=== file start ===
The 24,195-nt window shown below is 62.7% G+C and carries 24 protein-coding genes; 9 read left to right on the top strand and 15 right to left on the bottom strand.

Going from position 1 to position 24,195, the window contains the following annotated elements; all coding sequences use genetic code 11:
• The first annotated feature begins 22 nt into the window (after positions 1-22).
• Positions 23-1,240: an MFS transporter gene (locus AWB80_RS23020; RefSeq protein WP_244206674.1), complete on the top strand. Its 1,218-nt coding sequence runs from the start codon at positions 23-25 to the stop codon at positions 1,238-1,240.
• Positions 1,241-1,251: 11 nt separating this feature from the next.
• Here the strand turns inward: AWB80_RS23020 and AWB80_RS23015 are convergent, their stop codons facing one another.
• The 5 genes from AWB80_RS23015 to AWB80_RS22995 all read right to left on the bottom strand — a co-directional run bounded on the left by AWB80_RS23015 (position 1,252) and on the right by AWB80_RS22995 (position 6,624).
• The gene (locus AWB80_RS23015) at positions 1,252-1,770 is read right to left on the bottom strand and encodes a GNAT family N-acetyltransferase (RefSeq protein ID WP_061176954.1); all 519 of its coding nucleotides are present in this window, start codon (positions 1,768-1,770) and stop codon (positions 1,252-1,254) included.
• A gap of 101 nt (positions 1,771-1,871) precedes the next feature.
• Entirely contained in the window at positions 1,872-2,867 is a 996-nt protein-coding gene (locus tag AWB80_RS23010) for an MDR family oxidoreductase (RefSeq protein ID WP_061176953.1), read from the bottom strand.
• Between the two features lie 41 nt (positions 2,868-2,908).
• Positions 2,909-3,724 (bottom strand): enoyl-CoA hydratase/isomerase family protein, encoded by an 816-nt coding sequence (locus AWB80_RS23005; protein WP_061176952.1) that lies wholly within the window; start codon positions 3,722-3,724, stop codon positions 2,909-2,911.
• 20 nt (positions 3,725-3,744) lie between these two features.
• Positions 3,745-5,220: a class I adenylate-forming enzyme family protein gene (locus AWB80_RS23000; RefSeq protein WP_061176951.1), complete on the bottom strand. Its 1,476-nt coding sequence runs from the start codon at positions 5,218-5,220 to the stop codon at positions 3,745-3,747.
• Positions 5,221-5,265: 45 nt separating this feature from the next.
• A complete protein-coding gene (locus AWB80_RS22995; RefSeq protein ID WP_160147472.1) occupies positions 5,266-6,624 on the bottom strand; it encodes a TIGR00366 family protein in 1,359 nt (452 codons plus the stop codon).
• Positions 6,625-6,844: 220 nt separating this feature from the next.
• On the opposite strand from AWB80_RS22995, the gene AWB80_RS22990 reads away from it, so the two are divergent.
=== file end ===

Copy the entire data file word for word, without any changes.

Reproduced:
The 24,195-nt window shown below is 62.7% G+C and carries 24 protein-coding genes; 9 read left to right on the top strand and 15 right to left on the bottom strand.

Going from position 1 to position 24,195, the window contains the following annotated elements; all coding sequences use genetic code 11:
• The first annotated feature begins 22 nt into the window (after positions 1-22).
• Positions 23-1,240: an MFS transporter gene (locus AWB80_RS23020; RefSeq protein WP_244206674.1), complete on the top strand. Its 1,218-nt coding sequence runs from the start codon at positions 23-25 to the stop codon at positions 1,238-1,240.
• Positions 1,241-1,251: 11 nt separating this feature from the next.
• Here the strand turns inward: AWB80_RS23020 and AWB80_RS23015 are convergent, their stop codons facing one another.
• The 5 genes from AWB80_RS23015 to AWB80_RS22995 all read right to left on the bottom strand — a co-directional run bounded on the left by AWB80_RS23015 (position 1,252) and on the right by AWB80_RS22995 (position 6,624).
• The gene (locus AWB80_RS23015) at positions 1,252-1,770 is read right to left on the bottom strand and encodes a GNAT family N-acetyltransferase (RefSeq protein ID WP_061176954.1); all 519 of its coding nucleotides are present in this window, start codon (positions 1,768-1,770) and stop codon (positions 1,252-1,254) included.
• A gap of 101 nt (positions 1,771-1,871) precedes the next feature.
• Entirely contained in the window at positions 1,872-2,867 is a 996-nt protein-coding gene (locus tag AWB80_RS23010) for an MDR family oxidoreductase (RefSeq protein ID WP_061176953.1), read from the bottom strand.
• Between the two features lie 41 nt (positions 2,868-2,908).
• Positions 2,909-3,724 (bottom strand): enoyl-CoA hydratase/isomerase family protein, encoded by an 816-nt coding sequence (locus AWB80_RS23005; protein WP_061176952.1) that lies wholly within the window; start codon positions 3,722-3,724, stop codon positions 2,909-2,911.
• 20 nt (positions 3,725-3,744) lie between these two features.
• Positions 3,745-5,220: a class I adenylate-forming enzyme family protein gene (locus AWB80_RS23000; RefSeq protein WP_061176951.1), complete on the bottom strand. Its 1,476-nt coding sequence runs from the start codon at positions 5,218-5,220 to the stop codon at positions 3,745-3,747.
• Positions 5,221-5,265: 45 nt separating this feature from the next.
• A complete protein-coding gene (locus AWB80_RS22995; RefSeq protein ID WP_160147472.1) occupies positions 5,266-6,624 on the bottom strand; it encodes a TIGR00366 family protein in 1,359 nt (452 codons plus the stop codon).
• Positions 6,625-6,844: 220 nt separating this feature from the next.
• On the opposite strand from AWB80_RS22995, the gene AWB80_RS22990 reads away from it, so the two are divergent.